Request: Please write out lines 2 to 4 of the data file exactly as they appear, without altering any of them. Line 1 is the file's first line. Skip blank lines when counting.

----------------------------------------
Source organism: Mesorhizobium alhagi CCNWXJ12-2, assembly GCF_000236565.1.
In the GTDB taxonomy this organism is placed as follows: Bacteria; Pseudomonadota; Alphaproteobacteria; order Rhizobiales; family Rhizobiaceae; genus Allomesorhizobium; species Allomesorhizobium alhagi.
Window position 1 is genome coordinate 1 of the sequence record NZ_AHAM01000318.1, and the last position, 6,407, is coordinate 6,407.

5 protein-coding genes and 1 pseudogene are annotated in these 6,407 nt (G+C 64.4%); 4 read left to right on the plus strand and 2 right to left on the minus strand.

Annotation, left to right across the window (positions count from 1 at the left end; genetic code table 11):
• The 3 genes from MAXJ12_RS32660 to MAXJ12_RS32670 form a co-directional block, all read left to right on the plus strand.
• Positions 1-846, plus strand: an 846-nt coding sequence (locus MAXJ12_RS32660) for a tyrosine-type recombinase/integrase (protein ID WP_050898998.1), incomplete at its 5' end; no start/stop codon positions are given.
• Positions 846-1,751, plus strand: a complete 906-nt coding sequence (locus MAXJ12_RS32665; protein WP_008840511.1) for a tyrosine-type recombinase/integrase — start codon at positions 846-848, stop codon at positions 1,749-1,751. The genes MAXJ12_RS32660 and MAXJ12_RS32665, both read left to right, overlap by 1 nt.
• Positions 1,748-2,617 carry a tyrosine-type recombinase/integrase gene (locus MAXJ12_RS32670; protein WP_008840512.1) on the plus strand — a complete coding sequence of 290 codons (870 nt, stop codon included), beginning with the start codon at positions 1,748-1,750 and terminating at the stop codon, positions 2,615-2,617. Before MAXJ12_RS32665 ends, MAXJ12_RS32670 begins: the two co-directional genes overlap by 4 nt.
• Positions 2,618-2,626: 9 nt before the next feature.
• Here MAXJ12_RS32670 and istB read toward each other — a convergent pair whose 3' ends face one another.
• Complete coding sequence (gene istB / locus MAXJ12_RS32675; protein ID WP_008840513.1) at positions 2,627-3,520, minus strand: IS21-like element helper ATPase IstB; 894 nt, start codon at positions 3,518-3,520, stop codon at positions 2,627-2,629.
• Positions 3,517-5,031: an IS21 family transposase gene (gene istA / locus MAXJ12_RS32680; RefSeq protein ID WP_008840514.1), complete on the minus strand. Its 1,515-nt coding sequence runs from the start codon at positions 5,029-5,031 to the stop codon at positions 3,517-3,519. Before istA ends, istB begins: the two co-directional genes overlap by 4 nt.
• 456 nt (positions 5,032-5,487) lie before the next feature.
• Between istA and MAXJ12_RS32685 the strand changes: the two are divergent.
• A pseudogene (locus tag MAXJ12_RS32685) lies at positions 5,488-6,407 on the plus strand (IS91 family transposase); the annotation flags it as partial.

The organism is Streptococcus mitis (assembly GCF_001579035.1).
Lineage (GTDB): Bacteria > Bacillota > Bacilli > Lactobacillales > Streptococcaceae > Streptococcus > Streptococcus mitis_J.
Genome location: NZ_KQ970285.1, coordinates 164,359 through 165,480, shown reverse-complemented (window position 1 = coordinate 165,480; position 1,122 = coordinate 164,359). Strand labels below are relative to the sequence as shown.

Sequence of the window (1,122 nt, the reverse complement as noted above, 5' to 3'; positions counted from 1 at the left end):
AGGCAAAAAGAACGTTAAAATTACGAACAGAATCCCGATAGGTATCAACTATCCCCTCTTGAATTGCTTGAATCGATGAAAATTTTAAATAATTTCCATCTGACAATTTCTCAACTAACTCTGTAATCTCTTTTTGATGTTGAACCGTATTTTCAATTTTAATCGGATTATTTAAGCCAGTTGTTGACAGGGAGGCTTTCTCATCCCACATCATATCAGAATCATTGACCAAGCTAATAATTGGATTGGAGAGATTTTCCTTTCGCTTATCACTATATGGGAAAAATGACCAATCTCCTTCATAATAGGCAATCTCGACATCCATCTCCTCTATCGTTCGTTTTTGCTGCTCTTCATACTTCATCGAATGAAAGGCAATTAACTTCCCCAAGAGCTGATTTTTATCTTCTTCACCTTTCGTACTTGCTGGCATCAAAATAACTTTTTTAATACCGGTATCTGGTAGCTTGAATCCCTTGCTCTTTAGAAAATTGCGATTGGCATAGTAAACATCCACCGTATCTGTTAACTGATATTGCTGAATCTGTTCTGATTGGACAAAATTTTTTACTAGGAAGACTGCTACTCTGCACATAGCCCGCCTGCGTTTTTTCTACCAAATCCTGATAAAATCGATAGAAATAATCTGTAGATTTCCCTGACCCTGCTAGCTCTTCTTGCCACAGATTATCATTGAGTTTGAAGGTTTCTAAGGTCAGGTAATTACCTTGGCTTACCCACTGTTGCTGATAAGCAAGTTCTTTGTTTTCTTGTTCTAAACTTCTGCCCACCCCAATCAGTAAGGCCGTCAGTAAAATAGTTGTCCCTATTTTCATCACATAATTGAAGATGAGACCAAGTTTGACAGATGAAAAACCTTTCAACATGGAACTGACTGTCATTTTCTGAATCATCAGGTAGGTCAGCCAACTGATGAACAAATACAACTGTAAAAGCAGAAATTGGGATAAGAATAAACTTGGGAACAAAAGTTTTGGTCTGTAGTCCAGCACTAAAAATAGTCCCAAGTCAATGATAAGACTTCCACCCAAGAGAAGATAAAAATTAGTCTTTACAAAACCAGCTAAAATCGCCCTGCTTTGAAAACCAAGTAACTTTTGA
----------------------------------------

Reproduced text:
In the GTDB taxonomy this organism is placed as follows: Bacteria; Pseudomonadota; Alphaproteobacteria; order Rhizobiales; family Rhizobiaceae; genus Allomesorhizobium; species Allomesorhizobium alhagi.
Window position 1 is genome coordinate 1 of the sequence record NZ_AHAM01000318.1, and the last position, 6,407, is coordinate 6,407.

5 protein-coding genes and 1 pseudogene are annotated in these 6,407 nt (G+C 64.4%); 4 read left to right on the plus strand and 2 right to left on the minus strand.